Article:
Responsibilities of data controllers: The Eight Principles
All data controllers [data controller: a company or an individual that collects and stores data about people ] must keep to the Eight Principles of Data Protection.
When you read about these, you may find them called "The Data Protection Principles". You may be asked about these in the exam.
Remember: a data controller is the nominated person in a company who applies to the data commissioner for permission to store and use personal data.
The Eight Principles of Data Protection
For the personal data that controllers store and process:
- It must be collected and used fairly and inside the law.
- It must only be held and used for the reasons given to the Information Commissioner [information commissioner: the individual responsible for enforcing the Data Protection Act ].
- It can only be used for those registered purposes and only be disclosed to those people mentioned in the register entry. You cannot give it away or sell it unless you said you would to begin with.
- The information [information: data with context or meaning ] held must be adequate, relevant and not excessive when compared with the purpose stated in the register. So you must have enough detail but not too much for the job that you are doing with the data [data: information without context, eg a list of students with numbers beside their names is data, when it's made clear that those numbers represent their placing in a 100 metre race, the data becomes information ].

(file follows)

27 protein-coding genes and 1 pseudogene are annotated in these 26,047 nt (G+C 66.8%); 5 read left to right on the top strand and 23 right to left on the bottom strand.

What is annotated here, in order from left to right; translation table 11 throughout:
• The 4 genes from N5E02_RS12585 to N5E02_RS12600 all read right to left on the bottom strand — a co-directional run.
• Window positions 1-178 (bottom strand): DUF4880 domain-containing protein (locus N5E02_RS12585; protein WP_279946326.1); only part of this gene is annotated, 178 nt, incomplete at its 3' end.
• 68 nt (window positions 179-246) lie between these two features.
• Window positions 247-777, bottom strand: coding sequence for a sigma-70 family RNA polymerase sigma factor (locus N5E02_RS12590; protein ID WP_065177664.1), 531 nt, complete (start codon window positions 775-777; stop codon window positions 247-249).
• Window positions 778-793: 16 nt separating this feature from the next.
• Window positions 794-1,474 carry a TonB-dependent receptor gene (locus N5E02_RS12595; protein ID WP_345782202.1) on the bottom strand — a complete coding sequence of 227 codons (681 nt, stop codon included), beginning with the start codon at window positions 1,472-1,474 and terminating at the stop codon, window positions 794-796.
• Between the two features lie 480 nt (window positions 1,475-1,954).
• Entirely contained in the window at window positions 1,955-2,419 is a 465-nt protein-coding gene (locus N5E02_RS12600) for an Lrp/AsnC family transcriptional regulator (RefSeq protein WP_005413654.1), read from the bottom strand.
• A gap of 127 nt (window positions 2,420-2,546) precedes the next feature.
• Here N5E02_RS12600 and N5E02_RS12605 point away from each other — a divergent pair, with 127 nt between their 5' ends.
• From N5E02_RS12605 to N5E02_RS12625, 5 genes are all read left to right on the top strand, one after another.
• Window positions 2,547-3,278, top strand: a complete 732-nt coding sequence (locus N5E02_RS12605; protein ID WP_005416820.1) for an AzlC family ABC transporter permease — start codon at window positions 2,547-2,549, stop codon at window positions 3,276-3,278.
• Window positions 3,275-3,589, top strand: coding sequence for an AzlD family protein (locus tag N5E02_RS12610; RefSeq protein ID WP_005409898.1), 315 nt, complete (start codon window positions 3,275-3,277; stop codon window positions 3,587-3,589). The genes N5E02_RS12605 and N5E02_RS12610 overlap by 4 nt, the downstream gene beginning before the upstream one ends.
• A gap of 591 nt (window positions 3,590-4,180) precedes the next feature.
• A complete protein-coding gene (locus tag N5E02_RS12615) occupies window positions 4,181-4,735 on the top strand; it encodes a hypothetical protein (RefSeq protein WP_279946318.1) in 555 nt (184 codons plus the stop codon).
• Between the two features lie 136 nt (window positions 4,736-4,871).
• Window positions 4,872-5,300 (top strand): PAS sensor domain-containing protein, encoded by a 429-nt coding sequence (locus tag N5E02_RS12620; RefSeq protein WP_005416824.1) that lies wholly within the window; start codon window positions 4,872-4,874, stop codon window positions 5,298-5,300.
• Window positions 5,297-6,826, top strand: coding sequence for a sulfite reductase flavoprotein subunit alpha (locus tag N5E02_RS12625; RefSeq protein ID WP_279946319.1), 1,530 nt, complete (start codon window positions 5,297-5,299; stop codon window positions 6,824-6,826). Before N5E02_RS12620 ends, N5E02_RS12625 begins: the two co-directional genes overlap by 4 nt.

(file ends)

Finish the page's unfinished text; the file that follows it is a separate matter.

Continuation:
- It must be accurate and be kept up to date. There is a duty to keep it up to date, for example to change an address when people move.
- It must not be kept longer than is necessary for the registered purpose. It is alright to keep information for certain lengths of time but not indefinitely. This rule means that it would be wrong to keep information about past customers longer than a few years at most.
- The information must be kept safe and secure. This includes keeping the information backed up and away from any unauthorised access. It would be wrong to leave personal data open to be viewed by just anyone.
- The files may not be transferred outside of the European Economic Area (that's the EU plus some small European countries) unless the country that the data is being sent to has a suitable data protection law. This part of the DPA [Data Protection Act 1998 (DPA): legislation passed by parliament that governs the protection of personal data in the UK ] has led to some countries passing similar laws to allow computer data centres to be located in their area.